It is my belief that proponents begin waffling and throwing out caveats because we have all – every last one of us – been sold so solidly on the dangers of raw foods, especially meat, that even in the face of plain logic, those doing the recommending can’t stand their ground because they don’t know – as in, don’t have anything they can point to as proof (notwithstanding the thousands of years of evolution and wild living) – that raw feeding health-compromised cats is safe.
If something went wrong – even if it was completely unrelated to raw feeding – without that “real proof” of safety (i.e. scientific studies done on health-compromised animals), the cat’s owner will be unable to know for sure he / she didn’t hurt their furchild, and of course, no one wants to feel responsible for the pain of a cat that suddenly dies.
Logic and evolution, however, shouldn’t be discounted simply because science hasn’t gotten around to “proving” them. I believe it’s both safe and the best choice we could make to feed health-compromised cats a raw diet. Right down to my bones, I believe it. In fact, when Ralph arrived here all terrified skin and bones last year (the pic is of him shortly after his rescue), the very first thing I did was plunk down a plate of fresh raw turkey for him. And today, he’s the strongest and boldest of my clowder.
For those who want to start raw feeding their cats, but are having a difficult time with the concept, I offer you two viable compromises. If your preference is home-prepared, first rinse and then lightly sear the outside of the bone-less meats and organs you wish to feed (bacterial pathogens are nearly always on the outside of meats), and supplement with freeze dried bone or eggshell instead of real bones (read Whole Bone Alternatives: When and How to Use Them in a Raw Fed Cat’s Diet for more info); once your cat returns to full health and / or you become comfortable with the raw-feeding concept, you can upgrade to a wholly fresh, raw diet with real bones.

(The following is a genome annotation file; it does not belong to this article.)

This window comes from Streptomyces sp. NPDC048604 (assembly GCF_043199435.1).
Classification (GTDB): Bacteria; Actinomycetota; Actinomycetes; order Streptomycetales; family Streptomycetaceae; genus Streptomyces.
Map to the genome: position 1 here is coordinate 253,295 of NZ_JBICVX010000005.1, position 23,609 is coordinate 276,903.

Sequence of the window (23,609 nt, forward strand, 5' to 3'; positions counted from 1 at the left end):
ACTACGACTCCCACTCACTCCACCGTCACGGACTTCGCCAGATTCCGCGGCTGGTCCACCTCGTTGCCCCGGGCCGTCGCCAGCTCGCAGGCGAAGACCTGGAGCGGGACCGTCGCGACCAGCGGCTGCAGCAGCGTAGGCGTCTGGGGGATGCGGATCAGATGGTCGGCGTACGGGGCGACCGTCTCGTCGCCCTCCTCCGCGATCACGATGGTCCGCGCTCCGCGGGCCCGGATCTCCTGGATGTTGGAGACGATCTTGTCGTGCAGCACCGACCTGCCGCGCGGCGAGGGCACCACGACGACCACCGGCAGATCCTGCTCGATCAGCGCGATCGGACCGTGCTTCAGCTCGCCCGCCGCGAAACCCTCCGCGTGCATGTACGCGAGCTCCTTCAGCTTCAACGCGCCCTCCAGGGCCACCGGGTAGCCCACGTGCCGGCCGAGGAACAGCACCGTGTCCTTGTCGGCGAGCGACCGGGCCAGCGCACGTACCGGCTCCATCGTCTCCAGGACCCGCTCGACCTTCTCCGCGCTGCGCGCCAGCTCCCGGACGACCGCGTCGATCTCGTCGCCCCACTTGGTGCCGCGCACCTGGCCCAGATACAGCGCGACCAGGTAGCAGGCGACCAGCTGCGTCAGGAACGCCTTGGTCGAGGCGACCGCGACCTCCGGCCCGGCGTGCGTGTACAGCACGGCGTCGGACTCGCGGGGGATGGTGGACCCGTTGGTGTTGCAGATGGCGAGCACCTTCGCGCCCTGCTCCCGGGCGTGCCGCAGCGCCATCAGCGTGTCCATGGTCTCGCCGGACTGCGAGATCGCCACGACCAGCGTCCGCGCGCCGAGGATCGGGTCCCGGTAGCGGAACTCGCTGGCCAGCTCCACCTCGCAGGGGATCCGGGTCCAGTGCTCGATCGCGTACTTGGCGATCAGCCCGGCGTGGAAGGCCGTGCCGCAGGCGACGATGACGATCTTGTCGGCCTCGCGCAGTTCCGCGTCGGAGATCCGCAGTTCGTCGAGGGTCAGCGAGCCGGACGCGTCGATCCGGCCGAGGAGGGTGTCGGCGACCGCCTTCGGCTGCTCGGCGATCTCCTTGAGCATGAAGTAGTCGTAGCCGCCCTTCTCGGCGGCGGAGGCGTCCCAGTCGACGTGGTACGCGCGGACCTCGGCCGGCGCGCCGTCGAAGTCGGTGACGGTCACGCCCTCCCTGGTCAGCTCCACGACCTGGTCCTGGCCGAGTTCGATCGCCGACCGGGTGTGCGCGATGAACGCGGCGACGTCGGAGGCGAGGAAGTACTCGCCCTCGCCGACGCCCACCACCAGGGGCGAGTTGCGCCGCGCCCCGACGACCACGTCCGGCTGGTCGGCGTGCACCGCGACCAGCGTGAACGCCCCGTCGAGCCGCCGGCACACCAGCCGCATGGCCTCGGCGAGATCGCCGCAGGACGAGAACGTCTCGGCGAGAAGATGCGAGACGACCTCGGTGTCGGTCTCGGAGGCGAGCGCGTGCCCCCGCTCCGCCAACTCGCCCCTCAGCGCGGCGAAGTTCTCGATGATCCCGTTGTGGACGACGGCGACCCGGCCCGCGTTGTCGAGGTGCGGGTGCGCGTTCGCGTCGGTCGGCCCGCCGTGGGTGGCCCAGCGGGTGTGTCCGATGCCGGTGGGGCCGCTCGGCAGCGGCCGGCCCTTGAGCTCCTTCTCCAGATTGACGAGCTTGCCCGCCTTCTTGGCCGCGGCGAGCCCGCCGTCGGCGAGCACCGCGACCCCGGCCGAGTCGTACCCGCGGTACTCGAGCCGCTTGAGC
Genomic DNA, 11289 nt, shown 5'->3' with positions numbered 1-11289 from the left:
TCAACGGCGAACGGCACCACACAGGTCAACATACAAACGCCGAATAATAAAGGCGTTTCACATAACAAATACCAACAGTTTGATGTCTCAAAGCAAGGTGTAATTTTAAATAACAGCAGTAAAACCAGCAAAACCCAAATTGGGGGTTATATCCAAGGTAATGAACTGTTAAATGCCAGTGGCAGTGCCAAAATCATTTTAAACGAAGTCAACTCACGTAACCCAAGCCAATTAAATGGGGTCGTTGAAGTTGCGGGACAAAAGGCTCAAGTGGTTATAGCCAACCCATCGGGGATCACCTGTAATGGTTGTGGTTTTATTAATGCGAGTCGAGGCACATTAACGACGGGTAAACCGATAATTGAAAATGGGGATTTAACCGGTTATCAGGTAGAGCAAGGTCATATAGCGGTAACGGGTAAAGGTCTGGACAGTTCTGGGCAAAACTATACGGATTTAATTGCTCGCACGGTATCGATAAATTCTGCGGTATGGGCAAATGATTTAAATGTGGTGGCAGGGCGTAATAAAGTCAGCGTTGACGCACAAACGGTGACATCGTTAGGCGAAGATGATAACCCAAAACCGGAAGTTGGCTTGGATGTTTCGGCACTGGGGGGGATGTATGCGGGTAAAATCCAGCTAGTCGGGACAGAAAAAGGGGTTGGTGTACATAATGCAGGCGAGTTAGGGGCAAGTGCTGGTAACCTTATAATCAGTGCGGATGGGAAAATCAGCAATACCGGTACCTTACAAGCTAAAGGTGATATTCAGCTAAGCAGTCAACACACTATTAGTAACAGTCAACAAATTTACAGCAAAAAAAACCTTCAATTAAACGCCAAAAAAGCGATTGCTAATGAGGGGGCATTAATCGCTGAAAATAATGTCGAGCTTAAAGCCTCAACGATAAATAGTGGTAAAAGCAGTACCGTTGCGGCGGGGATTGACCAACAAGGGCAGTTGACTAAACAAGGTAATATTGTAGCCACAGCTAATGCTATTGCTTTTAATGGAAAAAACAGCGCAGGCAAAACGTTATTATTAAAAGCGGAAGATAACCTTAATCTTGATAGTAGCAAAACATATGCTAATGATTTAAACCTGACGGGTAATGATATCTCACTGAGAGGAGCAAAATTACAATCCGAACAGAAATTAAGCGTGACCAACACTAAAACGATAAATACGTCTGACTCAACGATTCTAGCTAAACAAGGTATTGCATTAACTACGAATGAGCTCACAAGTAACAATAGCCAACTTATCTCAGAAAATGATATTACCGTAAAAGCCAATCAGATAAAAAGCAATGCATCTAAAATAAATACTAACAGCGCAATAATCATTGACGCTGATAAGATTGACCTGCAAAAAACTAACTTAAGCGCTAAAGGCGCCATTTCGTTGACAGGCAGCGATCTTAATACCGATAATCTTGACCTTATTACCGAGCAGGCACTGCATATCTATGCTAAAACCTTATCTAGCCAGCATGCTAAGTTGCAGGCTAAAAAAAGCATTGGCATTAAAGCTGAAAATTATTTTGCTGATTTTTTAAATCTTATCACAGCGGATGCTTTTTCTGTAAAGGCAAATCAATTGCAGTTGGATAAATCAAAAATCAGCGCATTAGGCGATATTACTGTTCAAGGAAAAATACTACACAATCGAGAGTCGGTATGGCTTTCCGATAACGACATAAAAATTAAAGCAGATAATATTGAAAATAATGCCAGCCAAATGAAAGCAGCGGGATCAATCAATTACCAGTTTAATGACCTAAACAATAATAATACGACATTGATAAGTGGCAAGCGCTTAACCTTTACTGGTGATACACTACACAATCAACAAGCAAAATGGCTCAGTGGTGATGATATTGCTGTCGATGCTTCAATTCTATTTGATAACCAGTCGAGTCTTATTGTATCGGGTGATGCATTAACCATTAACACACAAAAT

If your preference is commercially-prepared foods, there is at least one – Nature’s Variety – that guarantees their products are pathogen-free (Commercial Raw Overview). (Note: NV has a relatively high bone content and can cause some cats to become constipated, so it’s best to feed in combination with plain meat meals.)
In addition, for cats that have had to cope with a life-time of overly processed kibble and canned foods and now have IBD or other digestive issues, you can purchase probiotics and digestive enzymes and sprinkle those over the raw foods, as per the directions, for a few weeks to help kick-start their digestive systems. (For more info on raw feeding IBD-stricken and FIV+ kitties, read MY Journey to Raw: Would I want to eat that?)
Bottom line, not only are raw foods safe for our beloved felines, they are the highest in bio-available nutrition and the best foods you could feed, especially to health-compromised and FIV+ cats. Options are available for assuaging fears if needed… what’s important is to get the cat on a healthy diet.